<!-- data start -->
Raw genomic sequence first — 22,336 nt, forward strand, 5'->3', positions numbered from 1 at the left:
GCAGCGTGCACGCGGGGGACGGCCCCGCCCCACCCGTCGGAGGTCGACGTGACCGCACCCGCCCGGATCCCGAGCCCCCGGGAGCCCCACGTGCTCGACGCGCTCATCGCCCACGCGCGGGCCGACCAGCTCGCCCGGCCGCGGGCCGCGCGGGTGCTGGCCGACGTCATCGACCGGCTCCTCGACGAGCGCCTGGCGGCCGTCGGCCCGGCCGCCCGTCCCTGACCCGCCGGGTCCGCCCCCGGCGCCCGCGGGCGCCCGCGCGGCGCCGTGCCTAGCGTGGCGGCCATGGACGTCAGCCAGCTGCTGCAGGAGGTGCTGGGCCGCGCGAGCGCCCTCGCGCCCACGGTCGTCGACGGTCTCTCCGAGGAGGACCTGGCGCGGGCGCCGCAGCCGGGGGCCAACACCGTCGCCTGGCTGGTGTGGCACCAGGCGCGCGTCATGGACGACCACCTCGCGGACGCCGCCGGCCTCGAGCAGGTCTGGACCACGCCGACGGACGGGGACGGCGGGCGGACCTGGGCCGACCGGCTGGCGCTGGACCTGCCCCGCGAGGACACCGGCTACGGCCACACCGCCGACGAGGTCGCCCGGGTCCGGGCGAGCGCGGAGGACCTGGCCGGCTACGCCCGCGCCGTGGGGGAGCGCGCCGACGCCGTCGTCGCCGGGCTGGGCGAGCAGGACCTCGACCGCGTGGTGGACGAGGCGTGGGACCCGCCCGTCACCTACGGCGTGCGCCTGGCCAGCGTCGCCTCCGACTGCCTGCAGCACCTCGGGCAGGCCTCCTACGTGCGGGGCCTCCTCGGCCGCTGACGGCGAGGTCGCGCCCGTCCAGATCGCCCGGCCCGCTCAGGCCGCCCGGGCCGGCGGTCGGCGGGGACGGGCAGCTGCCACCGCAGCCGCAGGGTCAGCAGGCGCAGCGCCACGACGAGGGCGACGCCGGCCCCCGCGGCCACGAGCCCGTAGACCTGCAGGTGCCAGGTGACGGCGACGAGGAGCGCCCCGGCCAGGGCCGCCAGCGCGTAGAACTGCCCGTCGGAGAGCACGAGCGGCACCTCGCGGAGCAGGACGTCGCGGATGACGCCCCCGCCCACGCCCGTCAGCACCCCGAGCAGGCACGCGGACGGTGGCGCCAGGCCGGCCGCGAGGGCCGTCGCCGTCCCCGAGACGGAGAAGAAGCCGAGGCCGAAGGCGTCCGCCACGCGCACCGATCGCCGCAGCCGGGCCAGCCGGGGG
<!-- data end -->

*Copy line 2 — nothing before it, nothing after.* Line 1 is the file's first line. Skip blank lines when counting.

GCAGCGTGCACGCGGGGGACGGCCCCGCCCCACCCGTCGGAGGTCGACGTGACCGCACCCGCCCGGATCCCGAGCCCCCGGGAGCCCCACGTGCTCGACGCGCTCATCGCCCACGCGCGGGCCGACCAGCTCGCCCGGCCGCGGGCCGCGCGGGTGCTGGCCGACGTCATCGACCGGCTCCTCGACGAGCGCCTGGCGGCCGTCGGCCCGGCCGCCCGTCCCTGACCCGCCGGGTCCGCCCCCGGCGCCCGCGGGCGCCCGCGCGGCGCCGTGCCTAGCGTGGCGGCCATGGACGTCAGCCAGCTGCTGCAGGAGGTGCTGGGCCGCGCGAGCGCCCTCGCGCCCACGGTCGTCGACGGTCTCTCCGAGGAGGACCTGGCGCGGGCGCCGCAGCCGGGGGCCAACACCGTCGCCTGGCTGGTGTGGCACCAGGCGCGCGTCATGGACGACCACCTCGCGGACGCCGCCGGCCTCGAGCAGGTCTGGACCACGCCGACGGACGGGGACGGCGGGCGGACCTGGGCCGACCGGCTGGCGCTGGACCTGCCCCGCGAGGACACCGGCTACGGCCACACCGCCGACGAGGTCGCCCGGGTCCGGGCGAGCGCGGAGGACCTGGCCGGCTACGCCCGCGCCGTGGGGGAGCGCGCCGACGCCGTCGTCGCCGGGCTGGGCGAGCAGGACCTCGACCGCGTGGTGGACGAGGCGTGGGACCCGCCCGTCACCTACGGCGTGCGCCTGGCCAGCGTCGCCTCCGACTGCCTGCAGCACCTCGGGCAGGCCTCCTACGTGCGGGGCCTCCTCGGCCGCTGACGGCGAGGTCGCGCCCGTCCAGATCGCCCGGCCCGCTCAGGCCGCCCGGGCCGGCGGTCGGCGGGGACGGGCAGCTGCCACCGCAGCCGCAGGGTCAGCAGGCGCAGCGCCACGACGAGGGCGACGCCGGCCCCCGCGGCCACGAGCCCGTAGACCTGCAGGTGCCAGGTGACGGCGACGAGGAGCGCCCCGGCCAGGGCCGCCAGCGCGTAGAACTGCCCGTCGGAGAGCACGAGCGGCACCTCGCGGAGCAGGACGTCGCGGATGACGCCCCCGCCCACGCCCGTCAGCACCCCGAGCAGGCACGCGGACGGTGGCGCCAGGCCGGCCGCGAGGGCCGTCGCCGTCCCCGAGACGGAGAAGAAGCCGAGGCCGAAGGCGTCCGCCACGCGCACCGATCGCCGCAGCCGGGCCAGCCGGGGG